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Essop Pahad calls for notorious Joburg Central Police Station to be renamed Martyrs’ Corner

Johannesburg Central Police Station Picture: Timothy Bernard African News Agency (ANA) Archives

Johannesburg Central Police Station Picture: Timothy Bernard African News Agency (ANA) Archives

Published Oct 28, 2021

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Johannesburg - Former Minister in the Presidency Essop Pahad has called on the Johannesburg Central police station to be renamed Martyrs’ Heights in honour of the anti-apartheid activists who were killed in the 10-storey building.

Pahad was speaking on Wednesday at the commemoration of the 50th anniversary of the death of anti-apartheid activist Ahmed Timol outside the Johannesburg Central police station, formerly the notorious John Vorster Square.

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Timol was killed by security branch officers who later falsely claimed he had committed suicide by jumping from the 10th floor of the building becoming the 22nd political activist to die in detention on October 27, 1971.

”I am now suggesting that the Ahmed Kathrada Foundation fight to call it the Martyrs’ Corner because I think that is the more appropriate name for it,” said Pahad, who was Timol’s friend.

Foundation for Human Rights executive director and former Truth and Reconciliation Commission commissioner Yasmin Sooka backed Pahad’s proposal.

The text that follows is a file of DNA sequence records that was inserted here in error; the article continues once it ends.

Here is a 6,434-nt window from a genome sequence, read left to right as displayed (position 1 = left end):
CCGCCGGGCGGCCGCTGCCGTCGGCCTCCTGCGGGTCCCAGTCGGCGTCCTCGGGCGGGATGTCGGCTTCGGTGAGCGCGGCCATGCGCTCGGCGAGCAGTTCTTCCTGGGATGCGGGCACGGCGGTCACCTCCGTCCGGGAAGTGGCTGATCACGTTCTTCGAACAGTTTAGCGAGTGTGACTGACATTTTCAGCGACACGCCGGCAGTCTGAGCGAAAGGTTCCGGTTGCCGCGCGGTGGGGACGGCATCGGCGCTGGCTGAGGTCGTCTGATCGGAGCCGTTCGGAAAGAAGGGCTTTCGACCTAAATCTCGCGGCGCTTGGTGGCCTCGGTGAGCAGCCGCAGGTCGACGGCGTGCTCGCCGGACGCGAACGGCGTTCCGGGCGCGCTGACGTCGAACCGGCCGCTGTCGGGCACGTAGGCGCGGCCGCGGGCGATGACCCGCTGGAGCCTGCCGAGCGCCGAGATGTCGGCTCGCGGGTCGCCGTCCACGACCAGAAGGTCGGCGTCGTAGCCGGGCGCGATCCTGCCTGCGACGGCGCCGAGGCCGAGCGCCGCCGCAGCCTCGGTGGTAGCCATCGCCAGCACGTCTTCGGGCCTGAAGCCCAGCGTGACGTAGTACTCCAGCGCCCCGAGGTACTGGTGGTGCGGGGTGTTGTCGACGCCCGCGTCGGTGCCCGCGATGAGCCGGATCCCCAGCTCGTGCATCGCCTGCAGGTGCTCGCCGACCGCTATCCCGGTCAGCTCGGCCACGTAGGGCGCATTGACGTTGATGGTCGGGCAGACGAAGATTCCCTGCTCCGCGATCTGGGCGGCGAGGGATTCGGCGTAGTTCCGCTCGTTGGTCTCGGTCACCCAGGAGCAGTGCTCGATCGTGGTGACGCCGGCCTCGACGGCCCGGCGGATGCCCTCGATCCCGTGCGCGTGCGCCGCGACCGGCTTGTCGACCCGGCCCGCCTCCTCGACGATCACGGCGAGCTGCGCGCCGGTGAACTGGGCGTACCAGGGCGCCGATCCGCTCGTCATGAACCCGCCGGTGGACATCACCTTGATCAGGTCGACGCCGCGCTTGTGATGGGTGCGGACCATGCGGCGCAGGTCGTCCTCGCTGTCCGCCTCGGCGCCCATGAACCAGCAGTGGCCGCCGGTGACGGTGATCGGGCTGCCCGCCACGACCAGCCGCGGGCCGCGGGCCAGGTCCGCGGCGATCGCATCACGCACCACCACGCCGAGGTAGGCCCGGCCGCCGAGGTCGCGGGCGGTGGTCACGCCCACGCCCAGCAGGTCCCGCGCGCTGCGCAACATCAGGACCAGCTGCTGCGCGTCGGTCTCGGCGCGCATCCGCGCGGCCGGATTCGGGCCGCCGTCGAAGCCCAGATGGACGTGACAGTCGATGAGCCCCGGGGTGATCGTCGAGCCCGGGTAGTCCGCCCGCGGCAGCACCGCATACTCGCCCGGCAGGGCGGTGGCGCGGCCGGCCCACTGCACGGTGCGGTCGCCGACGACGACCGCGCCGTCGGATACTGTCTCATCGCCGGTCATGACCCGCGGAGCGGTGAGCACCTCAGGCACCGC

“I agree with Essop’s suggestion that this police station should be renamed and called the Martyrs’ Corner,” she said.

According to Sooka, the reason apartheid-era cases need to be pursued is that all victims and their families are entitled to the truth about what happened to their loved ones and the South African society is entitled to know who was responsible.

“But we also need to know if the state is still riddled with apartheid informers and whether the old order is still calling the shots,” she said.

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Sooka said in October 2017 South Gauteng High Court Judge Billy Mothle ruled that other security branch officers involved in the cover-up of Timol’s assassination should also be indicted.

“We are now in October 2021.

“We are also considering bringing an application to compel their indictment,” she said, adding that it is also important that those who died for freedom and gave their lives get justice.

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Sooka also provided an update on the case of uMkhonto weSizwe operative and courier Nokuthula Simelane, who was abducted, tortured and forcibly disappeared by security branch members in 1983.

The case of ex-security branch members – former Joburg DA councillor Msebenzi Radebe, Willem Coetzee, Anton Pretorius and Frederik Mong – implicated in the death of Simelane, whose younger sister is deputy cooperative governance minister Thembi Nkadimeng, is going to be heard next year.

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